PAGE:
Airstream Across America!

Plans are coming together for our big cross-country trip next month. A couple of people have suggested I blog the trip, and I am absolutely on board with that. Because planning the trip is part of the trip, this will be the inaugural blog post.

We’ve bought the trailer (and I’ll post pictures soon). There are lots of little detaily things that need to be done, like registering it and getting plates, then taking the registration over to the storage facility to prove it’s not stolen, then taking the whole trailer to our insurance agent to prove it’s not junk.

There is a three-day grace period in Michigan for hauling home a trailer that you’ve bought before you must register it. And we were able to buy insurance over the phone from a Panera that we stopped at in Troy after we had driven about half a mile, and realized we were hot and thirsty, and then realized we were about to hit I-75 with an untested, uninsured trailer.

The trailer itself needs a few odds and ends. One thing I’ve learned with this venture is that there’s a lot of stuff in the “miscellaneous” category to take care of, and each item seems to cost $500. The trailer came with a perfectly serviceable hitch. However, the hitch height on our 2003 Suburban is about 5 inches too high. That caused some awkwardness in hauling it home, with the rear bumper of the trailer rather uncomfortably close to the concrete.

Even with the high hitch, the trailer pulls nice, and tracks well behind the vehicle.

We’ll need a new, lower hitch to pull it across country. The cost? About $500. Yeah, everything is like that.

We also need a new trailer battery for it. The one it came with is kaput. I expect that will cost $500, too. At this point I will be pleased if we can get one for $200 or whatever. We already had a brake controller installed for a bit under $300.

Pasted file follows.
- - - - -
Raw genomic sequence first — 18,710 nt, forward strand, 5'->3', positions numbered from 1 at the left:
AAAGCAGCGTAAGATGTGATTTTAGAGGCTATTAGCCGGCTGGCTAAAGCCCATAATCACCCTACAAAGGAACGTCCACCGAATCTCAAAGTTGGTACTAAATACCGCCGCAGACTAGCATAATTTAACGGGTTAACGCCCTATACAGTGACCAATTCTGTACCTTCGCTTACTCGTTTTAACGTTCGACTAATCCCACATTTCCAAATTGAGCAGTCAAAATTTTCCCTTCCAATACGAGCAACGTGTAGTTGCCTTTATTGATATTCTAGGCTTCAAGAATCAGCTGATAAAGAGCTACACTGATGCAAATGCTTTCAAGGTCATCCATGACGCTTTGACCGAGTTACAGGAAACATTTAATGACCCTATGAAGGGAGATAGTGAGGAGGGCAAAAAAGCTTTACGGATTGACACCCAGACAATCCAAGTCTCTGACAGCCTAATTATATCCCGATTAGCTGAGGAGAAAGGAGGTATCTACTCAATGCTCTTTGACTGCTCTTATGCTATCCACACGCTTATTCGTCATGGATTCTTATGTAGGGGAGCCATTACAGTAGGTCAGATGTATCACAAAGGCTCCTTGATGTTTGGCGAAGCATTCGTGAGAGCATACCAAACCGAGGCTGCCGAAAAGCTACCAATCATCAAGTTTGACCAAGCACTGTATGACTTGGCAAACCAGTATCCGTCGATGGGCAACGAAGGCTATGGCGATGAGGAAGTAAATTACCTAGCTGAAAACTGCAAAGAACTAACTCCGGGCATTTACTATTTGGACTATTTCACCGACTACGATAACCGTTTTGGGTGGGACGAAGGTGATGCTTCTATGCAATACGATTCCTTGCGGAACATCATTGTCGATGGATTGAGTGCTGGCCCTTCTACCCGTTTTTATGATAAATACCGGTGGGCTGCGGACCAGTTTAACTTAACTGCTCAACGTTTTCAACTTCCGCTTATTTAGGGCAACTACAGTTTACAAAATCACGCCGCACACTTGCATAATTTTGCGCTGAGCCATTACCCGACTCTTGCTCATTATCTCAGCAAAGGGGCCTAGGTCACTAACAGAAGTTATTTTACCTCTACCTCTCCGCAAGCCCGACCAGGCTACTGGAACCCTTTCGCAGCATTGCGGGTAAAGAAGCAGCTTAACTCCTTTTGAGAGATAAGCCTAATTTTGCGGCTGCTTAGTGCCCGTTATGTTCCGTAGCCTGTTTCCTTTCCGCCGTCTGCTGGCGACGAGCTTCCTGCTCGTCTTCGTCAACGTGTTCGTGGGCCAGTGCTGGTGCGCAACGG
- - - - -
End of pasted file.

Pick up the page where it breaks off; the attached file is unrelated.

The last must-have item before we leave is additional curtains/blinds for the inside. Most of them were removed with the previous owner’s renovation. He replaced some with miniblinds, which are not working out. The miniblinds dangle from the curved sides of the airstream, causing the bottoms to flap back and forth and getting in the way of other stuff. I am going to reinstall what roller shades we have, and buy some additional for the unshaded windows. I hope it doesn’t cost $500. If so, we will cover the windows with very fashionable old pillow cases.

I am actually incredibly pleased with the condition and appearance of the trailer. It is in much better shape than I dared hope. It looks utterly gorgeous, too. From the outside you would never suspect that it’s 38 years old.

I have a long list of things I want to pack, things we need to buy, and chores we need to do before we can leave. Much of it is pet-related. I am going to get our dogs vaccinated for bordatella, which is a stupid, unnecessary vaccination, but we plan on using boarding kennels and dog day care on the road, and I don’t want it to be an obstacle.

(Our vet says bordatella is equivalent to the common cold, that the vaccine isn’t effective, and the illness isn’t dangerous, so there’s no point in vaccinating.) I need to get new tags for both dogs with our cell phone numbers on them, not our home phone. It won’t do any good if someone finds our lost dog and calls our home phone.